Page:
David Carr all but writes the obit for Patch today. One could quibble and say it’s not quite dead, that Aol plans partnerships for the ill-fated ganglion of local sites. Fine, but it’s still not wrong to look back and ask what went wrong.
Before he started Patch — and before he went to Aol and brought it along — Tim Armstrong called me into his office asking me to advise Patch. I was listed as an official adviser but never was; I just offered what advice I had for free, over coffee, as I did for many others working in hyperlocal. Patch didn’t take it anyway.
I still believe in Armstrong’s vision that local communities need local information. But now I fear that its slow, tortured fall could — in the words of a friend — bring nuclear winter to hyperlocal. Radioactive hyperlocal cooties. It shouldn’t be. The problem with Patch wasn’t Armstrong’s vision about the value of local information. It was execution.
1. Patch did not get its business model in shape before multiplying its mistakes times 900. The essential business assumption — that having one reporter and one sales person in a town is inexpensive — is right, as many mom-and-pop hyperlocal blogs have demonstrated and as we modeled at CUNY. Patch wanted to scale that. But it went about that the wrong way.
2. Patch could have been a network of independent local sites. That’s what I advised, using the model of Glam, which Samir Arora built into a top-7 internet property not by creating and buying and owning content but instead by building an ad sales network and technology platform that now serves 4,000 independent and sustainable sites (triumphing over iVillage). Patch could have been the local version of that, but in the model of old media, it wanted to own everything. I heard executives there vow to kill the queen of hyperlocal, Baristanet. Now the queen has the last laugh.
3. Patch never played well with others. It was secretive and aggressive. In the NJ News Commons — an open network that I helped start (with aforementioned former queen Debbie Galant and others) — a few dozen sites across the state are now sharing content and audience (and soon, I hope, advertising) using Repost.US and BroadStreetAds. Repost enables sites to make their articles embeddable on other sites. It also enables sites to blacklist other sites that can’t take their content. Most sites I know wanted to blacklist Patch because it had been so nasty to them. In an ecosystem, what goes around comes around to bite you in the ass.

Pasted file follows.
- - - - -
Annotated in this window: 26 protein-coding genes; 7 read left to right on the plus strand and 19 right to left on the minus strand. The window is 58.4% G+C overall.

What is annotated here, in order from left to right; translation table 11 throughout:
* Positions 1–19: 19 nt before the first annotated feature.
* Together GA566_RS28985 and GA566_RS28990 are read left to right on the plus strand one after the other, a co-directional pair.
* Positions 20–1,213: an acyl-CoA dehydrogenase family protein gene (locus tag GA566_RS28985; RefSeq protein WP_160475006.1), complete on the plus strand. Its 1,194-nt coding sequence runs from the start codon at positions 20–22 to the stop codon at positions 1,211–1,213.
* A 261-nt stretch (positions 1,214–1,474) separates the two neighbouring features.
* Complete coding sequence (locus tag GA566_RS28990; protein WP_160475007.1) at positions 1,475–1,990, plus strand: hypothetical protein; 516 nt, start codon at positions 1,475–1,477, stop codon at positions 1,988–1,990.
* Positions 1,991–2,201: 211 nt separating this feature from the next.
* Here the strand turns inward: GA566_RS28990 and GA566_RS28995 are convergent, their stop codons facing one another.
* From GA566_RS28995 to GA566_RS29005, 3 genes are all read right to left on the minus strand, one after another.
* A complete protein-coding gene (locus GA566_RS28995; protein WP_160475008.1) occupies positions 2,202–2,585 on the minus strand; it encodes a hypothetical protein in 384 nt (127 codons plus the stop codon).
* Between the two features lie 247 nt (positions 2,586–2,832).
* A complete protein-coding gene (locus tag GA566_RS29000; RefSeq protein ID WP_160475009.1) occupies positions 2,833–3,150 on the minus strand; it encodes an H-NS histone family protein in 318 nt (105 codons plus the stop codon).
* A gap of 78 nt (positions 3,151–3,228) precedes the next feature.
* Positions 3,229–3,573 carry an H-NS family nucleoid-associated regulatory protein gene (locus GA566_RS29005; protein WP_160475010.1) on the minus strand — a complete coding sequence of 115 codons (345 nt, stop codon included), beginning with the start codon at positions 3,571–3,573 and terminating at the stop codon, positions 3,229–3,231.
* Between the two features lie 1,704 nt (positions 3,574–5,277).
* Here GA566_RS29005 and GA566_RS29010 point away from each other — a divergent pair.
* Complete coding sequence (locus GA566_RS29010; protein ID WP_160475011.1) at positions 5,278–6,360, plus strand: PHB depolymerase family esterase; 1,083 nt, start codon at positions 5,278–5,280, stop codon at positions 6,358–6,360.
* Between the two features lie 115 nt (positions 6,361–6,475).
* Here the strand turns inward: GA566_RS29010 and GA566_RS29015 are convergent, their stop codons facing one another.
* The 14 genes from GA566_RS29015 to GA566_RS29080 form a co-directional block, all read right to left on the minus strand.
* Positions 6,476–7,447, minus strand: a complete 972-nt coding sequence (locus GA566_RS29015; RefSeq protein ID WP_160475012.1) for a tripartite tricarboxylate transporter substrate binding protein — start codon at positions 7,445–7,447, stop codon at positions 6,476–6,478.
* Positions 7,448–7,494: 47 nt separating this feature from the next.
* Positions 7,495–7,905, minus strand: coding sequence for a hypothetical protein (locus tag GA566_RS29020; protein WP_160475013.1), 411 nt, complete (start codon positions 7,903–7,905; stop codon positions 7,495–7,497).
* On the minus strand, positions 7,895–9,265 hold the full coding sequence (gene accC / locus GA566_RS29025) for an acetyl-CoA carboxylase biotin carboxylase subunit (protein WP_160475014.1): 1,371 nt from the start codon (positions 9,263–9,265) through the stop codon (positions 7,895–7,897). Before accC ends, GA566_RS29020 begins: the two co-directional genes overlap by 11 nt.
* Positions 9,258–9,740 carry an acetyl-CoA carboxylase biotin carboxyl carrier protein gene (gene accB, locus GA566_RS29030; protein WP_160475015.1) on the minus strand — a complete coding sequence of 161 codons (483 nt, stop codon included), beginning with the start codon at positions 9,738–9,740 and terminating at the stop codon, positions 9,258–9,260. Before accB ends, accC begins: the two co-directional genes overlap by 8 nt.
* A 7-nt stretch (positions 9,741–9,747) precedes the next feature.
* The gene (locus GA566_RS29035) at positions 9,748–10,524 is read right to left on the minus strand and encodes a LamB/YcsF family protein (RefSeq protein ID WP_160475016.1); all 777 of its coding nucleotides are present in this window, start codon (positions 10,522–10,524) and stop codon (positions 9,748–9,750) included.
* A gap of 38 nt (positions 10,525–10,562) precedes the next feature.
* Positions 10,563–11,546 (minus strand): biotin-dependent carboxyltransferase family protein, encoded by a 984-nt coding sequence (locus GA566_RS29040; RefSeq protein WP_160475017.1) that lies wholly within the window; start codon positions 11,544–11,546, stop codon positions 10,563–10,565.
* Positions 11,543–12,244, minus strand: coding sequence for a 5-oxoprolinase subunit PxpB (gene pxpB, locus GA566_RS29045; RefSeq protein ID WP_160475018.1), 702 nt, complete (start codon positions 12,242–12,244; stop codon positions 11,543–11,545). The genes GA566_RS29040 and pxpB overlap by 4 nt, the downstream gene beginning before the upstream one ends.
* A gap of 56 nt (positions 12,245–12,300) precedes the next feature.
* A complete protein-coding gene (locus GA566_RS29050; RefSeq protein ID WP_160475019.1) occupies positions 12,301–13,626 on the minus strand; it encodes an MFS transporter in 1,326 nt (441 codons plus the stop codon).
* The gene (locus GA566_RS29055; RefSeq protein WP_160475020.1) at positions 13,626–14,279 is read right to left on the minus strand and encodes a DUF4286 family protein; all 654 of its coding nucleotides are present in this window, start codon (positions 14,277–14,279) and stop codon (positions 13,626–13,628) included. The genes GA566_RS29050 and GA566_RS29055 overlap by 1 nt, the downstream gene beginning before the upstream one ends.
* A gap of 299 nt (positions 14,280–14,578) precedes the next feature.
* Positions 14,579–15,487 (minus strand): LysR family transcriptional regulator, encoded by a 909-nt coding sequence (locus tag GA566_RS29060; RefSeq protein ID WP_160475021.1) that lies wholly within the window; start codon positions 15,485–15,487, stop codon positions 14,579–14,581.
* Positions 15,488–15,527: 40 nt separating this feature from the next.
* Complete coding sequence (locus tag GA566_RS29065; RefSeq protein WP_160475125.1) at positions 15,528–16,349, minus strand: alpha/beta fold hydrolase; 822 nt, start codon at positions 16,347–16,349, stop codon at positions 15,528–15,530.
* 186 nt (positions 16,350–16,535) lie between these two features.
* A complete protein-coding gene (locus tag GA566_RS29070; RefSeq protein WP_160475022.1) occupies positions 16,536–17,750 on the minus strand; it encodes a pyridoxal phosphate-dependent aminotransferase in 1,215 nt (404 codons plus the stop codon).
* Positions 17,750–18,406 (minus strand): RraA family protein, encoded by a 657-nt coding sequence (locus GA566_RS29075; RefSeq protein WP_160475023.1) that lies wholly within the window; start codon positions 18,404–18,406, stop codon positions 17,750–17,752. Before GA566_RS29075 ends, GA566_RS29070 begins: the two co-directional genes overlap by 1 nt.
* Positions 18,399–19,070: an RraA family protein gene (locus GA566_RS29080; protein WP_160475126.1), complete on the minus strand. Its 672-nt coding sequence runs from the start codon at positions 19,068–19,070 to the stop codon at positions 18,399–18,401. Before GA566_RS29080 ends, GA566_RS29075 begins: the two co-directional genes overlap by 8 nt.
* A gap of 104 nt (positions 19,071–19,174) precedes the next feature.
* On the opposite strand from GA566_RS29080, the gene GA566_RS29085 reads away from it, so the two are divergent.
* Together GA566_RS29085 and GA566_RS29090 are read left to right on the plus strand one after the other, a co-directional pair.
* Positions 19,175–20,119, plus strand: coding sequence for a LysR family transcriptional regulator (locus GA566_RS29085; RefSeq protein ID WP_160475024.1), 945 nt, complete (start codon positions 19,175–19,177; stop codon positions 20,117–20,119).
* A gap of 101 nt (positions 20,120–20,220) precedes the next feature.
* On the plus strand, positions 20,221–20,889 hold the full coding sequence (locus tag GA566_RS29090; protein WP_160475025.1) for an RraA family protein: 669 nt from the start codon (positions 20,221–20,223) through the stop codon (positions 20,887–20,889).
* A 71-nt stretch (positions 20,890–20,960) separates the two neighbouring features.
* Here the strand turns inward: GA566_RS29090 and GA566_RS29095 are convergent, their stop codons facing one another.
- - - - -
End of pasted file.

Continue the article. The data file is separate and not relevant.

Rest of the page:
4. Patch sold advertising on its sites in the old-media model. The local advertisers I talked with said it was too expensive and, given the audience, didn’t perform. What Patch could have done was sell not only a network of local sites with more audience, but also a menu of digital services to local advertisers. Our research at CUNY shows that local merchants need more than ads; they need help with their digital presences in Google, Twitter, Facebook, YouTube, and so on. That’s what I’d like to see local sites working on now.
5. Patch was patchy in its editorial quality. This one amazes me. Patch had staffs of editors. It could have trained its local reporters in a system like About.com’s. It could have templated basic coverage — e.g., here are the 10 things you must do when a big storm hits. Some Patches did good work. Some were dreadful. In my first meeting with Patch, I also advised them to get some life, some humanity in what they did. But they thought they were a technology company, that the secret to their success would be their proprietary content management system. No, the secret to success in hyperlocal is passion: caring about your town. That’s always what Patch lacked.
After the fall of Patch, some will say again that hyperlocal has failed but they’d be wrong. Hyperlocal works in town after town. What doesn’t work is trying to instantly scale it by trying to own every town in sight. That was Patch’s fatal error: acting like an old-media company.
Hyperlocal works on a hyperlocal level. It’s damned hard work, as any hyperlocal proprietor will tell you. Last week, I went to the first Christmas party for the NJ News Commons and like a proud Frankenstein, I scanned a room filled with people who work hard to cover the towns and topics they care about. This term, I had two hyperlocal sites from New Jersey in my entrepreneurial journalism class at CUNY and they both need help to get their marketing and revenue strategies working. Next term, we have a handful of would-be hyperlocal entrepreneurs and we’ll work hard to get their model right. Hyperlocal is a matter of fighting for the next hill.
Hyperlocal will scale — as it is only beginning to in New Jersey — by helping these independent sites in a larger news ecosystem bring together their content, audience, advertising sales for mutual benefit. Patch could have been that network. Instead, it thought it could own — it could be — the ecosystem. Nobody can do that.